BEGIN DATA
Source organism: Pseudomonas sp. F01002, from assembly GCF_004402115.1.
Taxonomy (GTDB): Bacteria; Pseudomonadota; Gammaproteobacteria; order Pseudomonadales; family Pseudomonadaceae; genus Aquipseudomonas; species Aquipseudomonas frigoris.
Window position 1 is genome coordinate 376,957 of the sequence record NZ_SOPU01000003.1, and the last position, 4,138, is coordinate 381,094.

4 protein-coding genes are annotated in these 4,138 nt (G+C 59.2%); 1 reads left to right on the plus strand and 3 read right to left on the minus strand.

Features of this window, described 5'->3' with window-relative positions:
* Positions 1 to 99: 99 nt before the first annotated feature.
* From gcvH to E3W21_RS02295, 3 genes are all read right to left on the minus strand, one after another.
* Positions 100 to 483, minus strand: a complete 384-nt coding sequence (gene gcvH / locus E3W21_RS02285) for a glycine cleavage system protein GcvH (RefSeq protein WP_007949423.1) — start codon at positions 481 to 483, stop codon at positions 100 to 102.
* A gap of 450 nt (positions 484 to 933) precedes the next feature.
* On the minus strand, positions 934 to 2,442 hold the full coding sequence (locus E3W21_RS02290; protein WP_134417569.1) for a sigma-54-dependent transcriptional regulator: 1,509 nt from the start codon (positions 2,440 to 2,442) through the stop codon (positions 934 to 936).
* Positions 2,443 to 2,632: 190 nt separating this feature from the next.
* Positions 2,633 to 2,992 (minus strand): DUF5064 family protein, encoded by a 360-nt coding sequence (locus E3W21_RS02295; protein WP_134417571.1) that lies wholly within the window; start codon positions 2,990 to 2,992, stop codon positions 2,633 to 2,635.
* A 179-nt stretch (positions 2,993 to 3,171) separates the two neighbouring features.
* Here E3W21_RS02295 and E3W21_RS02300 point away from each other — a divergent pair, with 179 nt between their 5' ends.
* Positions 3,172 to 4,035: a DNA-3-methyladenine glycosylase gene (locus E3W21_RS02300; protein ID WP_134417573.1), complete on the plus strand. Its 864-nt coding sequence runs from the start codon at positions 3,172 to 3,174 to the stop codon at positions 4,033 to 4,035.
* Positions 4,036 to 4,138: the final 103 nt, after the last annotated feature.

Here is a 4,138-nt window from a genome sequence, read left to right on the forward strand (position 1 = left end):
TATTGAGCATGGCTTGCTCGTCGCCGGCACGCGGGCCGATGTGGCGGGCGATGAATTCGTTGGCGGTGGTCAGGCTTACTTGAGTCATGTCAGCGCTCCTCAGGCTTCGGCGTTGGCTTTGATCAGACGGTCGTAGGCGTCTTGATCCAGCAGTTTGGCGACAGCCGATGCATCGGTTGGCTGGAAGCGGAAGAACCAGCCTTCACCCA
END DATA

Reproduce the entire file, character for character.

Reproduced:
Source organism: Pseudomonas sp. F01002, from assembly GCF_004402115.1.
Taxonomy (GTDB): Bacteria; Pseudomonadota; Gammaproteobacteria; order Pseudomonadales; family Pseudomonadaceae; genus Aquipseudomonas; species Aquipseudomonas frigoris.
Window position 1 is genome coordinate 376,957 of the sequence record NZ_SOPU01000003.1, and the last position, 4,138, is coordinate 381,094.

4 protein-coding genes are annotated in these 4,138 nt (G+C 59.2%); 1 reads left to right on the plus strand and 3 read right to left on the minus strand.

Features of this window, described 5'->3' with window-relative positions:
* Positions 1 to 99: 99 nt before the first annotated feature.
* From gcvH to E3W21_RS02295, 3 genes are all read right to left on the minus strand, one after another.
* Positions 100 to 483, minus strand: a complete 384-nt coding sequence (gene gcvH / locus E3W21_RS02285) for a glycine cleavage system protein GcvH (RefSeq protein WP_007949423.1) — start codon at positions 481 to 483, stop codon at positions 100 to 102.
* A gap of 450 nt (positions 484 to 933) precedes the next feature.
* On the minus strand, positions 934 to 2,442 hold the full coding sequence (locus E3W21_RS02290; protein WP_134417569.1) for a sigma-54-dependent transcriptional regulator: 1,509 nt from the start codon (positions 2,440 to 2,442) through the stop codon (positions 934 to 936).
* Positions 2,443 to 2,632: 190 nt separating this feature from the next.
* Positions 2,633 to 2,992 (minus strand): DUF5064 family protein, encoded by a 360-nt coding sequence (locus E3W21_RS02295; protein WP_134417571.1) that lies wholly within the window; start codon positions 2,990 to 2,992, stop codon positions 2,633 to 2,635.
* A 179-nt stretch (positions 2,993 to 3,171) separates the two neighbouring features.
* Here E3W21_RS02295 and E3W21_RS02300 point away from each other — a divergent pair, with 179 nt between their 5' ends.
* Positions 3,172 to 4,035: a DNA-3-methyladenine glycosylase gene (locus E3W21_RS02300; protein ID WP_134417573.1), complete on the plus strand. Its 864-nt coding sequence runs from the start codon at positions 3,172 to 3,174 to the stop codon at positions 4,033 to 4,035.
* Positions 4,036 to 4,138: the final 103 nt, after the last annotated feature.

Here is a 4,138-nt window from a genome sequence, read left to right on the forward strand (position 1 = left end):
TATTGAGCATGGCTTGCTCGTCGCCGGCACGCGGGCCGATGTGGCGGGCGATGAATTCGTTGGCGGTGGTCAGGCTTACTTGAGTCATGTCAGCGCTCCTCAGGCTTCGGCGTTGGCTTTGATCAGACGGTCGTAGGCGTCTTGATCCAGCAGTTTGGCGACAGCCGATGCATCGGTTGGCTGGAAGCGGAAGAACCAGCCTTCACCCA